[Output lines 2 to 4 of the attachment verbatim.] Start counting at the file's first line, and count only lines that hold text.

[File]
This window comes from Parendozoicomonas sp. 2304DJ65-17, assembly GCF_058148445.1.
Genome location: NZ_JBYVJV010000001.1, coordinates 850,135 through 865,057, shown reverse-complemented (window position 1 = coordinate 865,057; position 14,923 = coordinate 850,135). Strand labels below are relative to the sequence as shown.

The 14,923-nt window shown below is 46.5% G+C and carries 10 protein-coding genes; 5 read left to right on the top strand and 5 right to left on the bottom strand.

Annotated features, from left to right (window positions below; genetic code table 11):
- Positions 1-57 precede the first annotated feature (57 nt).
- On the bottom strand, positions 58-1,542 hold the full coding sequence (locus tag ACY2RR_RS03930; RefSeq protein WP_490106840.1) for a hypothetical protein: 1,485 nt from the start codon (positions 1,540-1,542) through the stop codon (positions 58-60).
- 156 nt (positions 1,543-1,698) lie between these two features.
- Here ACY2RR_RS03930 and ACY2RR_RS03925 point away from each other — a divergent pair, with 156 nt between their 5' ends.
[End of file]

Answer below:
Genome location: NZ_JBYVJV010000001.1, coordinates 850,135 through 865,057, shown reverse-complemented (window position 1 = coordinate 865,057; position 14,923 = coordinate 850,135). Strand labels below are relative to the sequence as shown.

The 14,923-nt window shown below is 46.5% G+C and carries 10 protein-coding genes; 5 read left to right on the top strand and 5 right to left on the bottom strand.

Annotated features, from left to right (window positions below; genetic code table 11):